Special to the PRESS
Discovery of a red tide in the Galveston Bay area earlier this month has prompted leaders of the award-winning Red Tide Rangers to schedule training for volunteers who want to join the first responders should the harmful algal bloom (HAB) move into far south Texas waters.
The training will be held at The University of Texas-Pan American Coastal Studies Lab, located in Isla Blanca Park, from 10 a.m. to noon on Wednesday, Sept. 12. Participants will learn how to collect water samples, identify the red tide organism — Karenia brevis — and count the number of cells.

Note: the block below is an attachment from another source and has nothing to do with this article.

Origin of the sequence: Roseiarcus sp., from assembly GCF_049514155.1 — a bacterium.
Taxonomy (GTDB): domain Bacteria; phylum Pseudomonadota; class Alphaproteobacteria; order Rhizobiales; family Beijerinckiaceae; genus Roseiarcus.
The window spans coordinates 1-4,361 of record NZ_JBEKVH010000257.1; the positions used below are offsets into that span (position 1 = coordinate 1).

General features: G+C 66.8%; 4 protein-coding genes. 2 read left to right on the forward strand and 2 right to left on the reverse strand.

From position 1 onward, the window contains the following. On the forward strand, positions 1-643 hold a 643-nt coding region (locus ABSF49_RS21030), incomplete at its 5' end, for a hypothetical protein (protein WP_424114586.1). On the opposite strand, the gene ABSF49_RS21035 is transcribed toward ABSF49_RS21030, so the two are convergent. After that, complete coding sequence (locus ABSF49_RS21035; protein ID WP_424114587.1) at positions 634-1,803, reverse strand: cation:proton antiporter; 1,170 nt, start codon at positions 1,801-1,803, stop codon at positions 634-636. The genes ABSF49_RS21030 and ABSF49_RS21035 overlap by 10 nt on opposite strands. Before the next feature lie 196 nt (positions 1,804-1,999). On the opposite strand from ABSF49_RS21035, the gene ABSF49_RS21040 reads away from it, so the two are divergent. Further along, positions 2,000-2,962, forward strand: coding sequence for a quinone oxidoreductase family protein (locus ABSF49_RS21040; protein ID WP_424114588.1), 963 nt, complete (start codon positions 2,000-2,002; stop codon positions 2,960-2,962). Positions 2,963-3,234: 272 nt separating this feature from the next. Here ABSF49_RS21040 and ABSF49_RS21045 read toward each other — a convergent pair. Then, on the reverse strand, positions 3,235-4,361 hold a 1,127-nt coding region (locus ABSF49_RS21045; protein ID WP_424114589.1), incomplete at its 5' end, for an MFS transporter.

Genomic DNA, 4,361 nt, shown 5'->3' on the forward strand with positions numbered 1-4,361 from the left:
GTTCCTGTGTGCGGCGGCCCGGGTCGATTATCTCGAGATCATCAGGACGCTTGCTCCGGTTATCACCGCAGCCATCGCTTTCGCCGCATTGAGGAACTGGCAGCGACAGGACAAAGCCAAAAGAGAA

Brigette Goza, Education Coordinator with the Coastal Studies Lab, will relate lessons learned from recent red tide events and Meridith Byrd, Texas Hazardous Algal Bloom Response Coordinator with the Texas Parks and Wildlife Department (TPWD), will talk about the dangers posed by K. brevis and Dinophysis ovum, another HAB organism found in Texas coastal waters. Byrd will also explain the roles played by TPWD and the Department of State Health Services during a HAB and how the state uses monitoring data collected by Red Tide Rangers and others to determine bay closures, seafood advisories and public health warnings.
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